Well, here it is March already! I haven't updated you on my life in so long, you've probably thought that I'd all but forgotten about you! I promise, I haven't.
Student teaching is more than I could've hoped for. The kids are amazing, my teacher is amazing, my school is amazing, it's pretty much...AMAZING! :)
I wanted to give you some examples of things that I deal with on an everyday basis, so you could see what it's like to lead the class...
1. Vocab Day
We go over the vocabulary words on Monday, and then the students have the rest of the hour to fill in their worksheet, finding synonyms and antonyms, and fill in the blank. The next day, Tuesday, we correct the worksheet as a class, and then on Friday, we have a quiz. So last Friday, I gave the quiz, and at the end of the hour, we corrected it as a class.
Me: "Dominate. D-o-m-i-n-a-t-e. Okay, any questions on the quiz? Yes, E?"
E: "Um, Mrs. Walker [yes, they ALL call me MRS. Walker, lol...so funny!], if dominate means to have control over someone, then......what's a dominatrix?"
Me: "Tohavecontrolofsomeone. NEXT!?"
You can believe, I'll never think of that word the same!
Before class one day, little M comes up to my cooperating teachers desk, where we are conferencing about a student. He says to us, "Um, is it okay if I'm a little late to class? I need to go to the bathroom, and I have to go number two!"
I had no idea that this unit would be so...emotional. As we prepared for writing our own memoirs, I had students fill out a worksheet where they labeled the different "tribes" they belonged to (i.e. the tribe of females, of chips-and-salsa lovers, etc), and then write down a specific memory they had for each tribe.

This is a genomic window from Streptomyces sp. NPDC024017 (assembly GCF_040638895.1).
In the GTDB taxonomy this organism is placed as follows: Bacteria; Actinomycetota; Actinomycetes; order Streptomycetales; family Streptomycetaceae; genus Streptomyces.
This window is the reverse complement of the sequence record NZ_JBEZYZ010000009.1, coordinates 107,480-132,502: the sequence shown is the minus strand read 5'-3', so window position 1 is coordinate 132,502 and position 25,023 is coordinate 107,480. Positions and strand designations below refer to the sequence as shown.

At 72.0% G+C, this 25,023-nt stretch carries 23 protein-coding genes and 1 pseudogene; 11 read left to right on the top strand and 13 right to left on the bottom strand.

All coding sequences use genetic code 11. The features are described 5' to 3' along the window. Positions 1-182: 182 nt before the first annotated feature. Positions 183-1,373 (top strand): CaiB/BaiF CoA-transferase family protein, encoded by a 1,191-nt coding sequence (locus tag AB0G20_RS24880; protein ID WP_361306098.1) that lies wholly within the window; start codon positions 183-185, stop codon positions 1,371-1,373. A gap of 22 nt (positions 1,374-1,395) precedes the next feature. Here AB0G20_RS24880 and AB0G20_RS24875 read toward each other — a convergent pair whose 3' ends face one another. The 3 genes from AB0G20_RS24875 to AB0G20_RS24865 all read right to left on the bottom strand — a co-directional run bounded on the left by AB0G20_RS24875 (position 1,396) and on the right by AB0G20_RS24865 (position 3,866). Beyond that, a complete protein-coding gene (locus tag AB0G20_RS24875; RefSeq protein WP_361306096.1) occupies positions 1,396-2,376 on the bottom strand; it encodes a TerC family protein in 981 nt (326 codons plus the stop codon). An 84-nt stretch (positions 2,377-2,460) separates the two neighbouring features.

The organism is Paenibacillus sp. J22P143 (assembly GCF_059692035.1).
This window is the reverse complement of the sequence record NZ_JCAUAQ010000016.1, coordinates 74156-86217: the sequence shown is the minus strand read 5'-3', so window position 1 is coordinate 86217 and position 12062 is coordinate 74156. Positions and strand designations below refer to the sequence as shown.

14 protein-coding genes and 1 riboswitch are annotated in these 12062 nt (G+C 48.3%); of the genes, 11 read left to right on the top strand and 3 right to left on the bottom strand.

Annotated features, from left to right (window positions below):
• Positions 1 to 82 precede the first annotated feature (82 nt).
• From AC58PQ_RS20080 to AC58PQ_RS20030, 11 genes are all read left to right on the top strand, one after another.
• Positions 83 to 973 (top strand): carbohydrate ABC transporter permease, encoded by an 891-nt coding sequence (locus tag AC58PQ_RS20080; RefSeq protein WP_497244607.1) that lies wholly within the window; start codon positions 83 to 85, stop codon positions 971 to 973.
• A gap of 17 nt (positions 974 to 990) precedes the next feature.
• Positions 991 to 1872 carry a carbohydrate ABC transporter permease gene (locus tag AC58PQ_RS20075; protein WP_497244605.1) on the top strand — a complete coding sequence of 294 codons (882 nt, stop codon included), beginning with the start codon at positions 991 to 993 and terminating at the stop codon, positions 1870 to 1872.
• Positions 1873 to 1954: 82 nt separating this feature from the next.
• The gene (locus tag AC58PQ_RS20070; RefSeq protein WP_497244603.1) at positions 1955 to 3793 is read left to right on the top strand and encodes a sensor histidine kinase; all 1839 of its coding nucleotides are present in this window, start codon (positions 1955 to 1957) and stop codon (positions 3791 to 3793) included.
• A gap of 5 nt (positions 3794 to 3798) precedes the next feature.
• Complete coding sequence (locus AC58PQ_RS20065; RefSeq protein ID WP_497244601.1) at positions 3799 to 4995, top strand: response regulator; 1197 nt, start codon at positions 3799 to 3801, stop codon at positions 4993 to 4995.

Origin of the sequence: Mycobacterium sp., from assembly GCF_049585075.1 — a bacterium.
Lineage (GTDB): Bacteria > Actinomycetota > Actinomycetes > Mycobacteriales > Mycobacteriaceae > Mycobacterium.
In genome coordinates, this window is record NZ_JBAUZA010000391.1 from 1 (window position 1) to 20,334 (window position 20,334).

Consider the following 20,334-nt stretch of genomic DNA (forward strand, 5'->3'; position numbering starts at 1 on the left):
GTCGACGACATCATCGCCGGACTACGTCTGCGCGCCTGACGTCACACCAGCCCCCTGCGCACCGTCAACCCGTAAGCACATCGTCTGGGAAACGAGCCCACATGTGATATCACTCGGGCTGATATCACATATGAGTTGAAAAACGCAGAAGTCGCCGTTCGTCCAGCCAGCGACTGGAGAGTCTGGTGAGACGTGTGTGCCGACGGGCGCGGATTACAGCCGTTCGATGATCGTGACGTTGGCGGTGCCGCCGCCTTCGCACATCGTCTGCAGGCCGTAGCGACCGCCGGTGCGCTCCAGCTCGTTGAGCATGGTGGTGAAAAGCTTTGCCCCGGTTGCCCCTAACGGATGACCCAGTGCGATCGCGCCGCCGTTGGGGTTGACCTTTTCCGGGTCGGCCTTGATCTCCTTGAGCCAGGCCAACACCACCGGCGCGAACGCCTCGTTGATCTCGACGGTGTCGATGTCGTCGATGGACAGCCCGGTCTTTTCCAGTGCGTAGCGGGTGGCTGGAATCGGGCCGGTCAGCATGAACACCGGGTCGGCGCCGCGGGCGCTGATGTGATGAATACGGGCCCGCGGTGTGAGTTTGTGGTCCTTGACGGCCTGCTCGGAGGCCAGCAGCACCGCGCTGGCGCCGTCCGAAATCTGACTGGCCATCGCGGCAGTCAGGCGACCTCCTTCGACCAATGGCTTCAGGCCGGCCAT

A raised her hand so I went over to her.
Me: "What's up? You stuck on something?"
A: "Well, I want to write about this memory, but I'm not sure how to begin," She trails off while pointing to the memory. It says, "On January 12 I found out my mom has breast cancer."
Me: "Wow...A...I think that would be a fabulous start, just exactly how you wrote it." At this point, I notice that there are big tears welling up in her eyes, so I ask her if she wants to go out in the hall, which she does. It turns out that just a week before her mom told her that she had breast cancer, and except for a few friends, none of her teachers had a clue. I hugged her and began crossing my fingers that my cooperating teacher and supervisor from EMU (I was getting observed that day) would stick their head out the door to see what was going on. But they never did. I talked to A for a little bit about it, she told me it was stage one, and that her mom would start treatment the next week. I suggested that she talk to the school social worker or counselor, because they would have all sorts of information for her, possibly even other students who have gone through this that she could talk to. We went back inside, and I went over to my CT to see if I handled it appropriately. They were so engrossed in conversation that they never even realized we had left the class!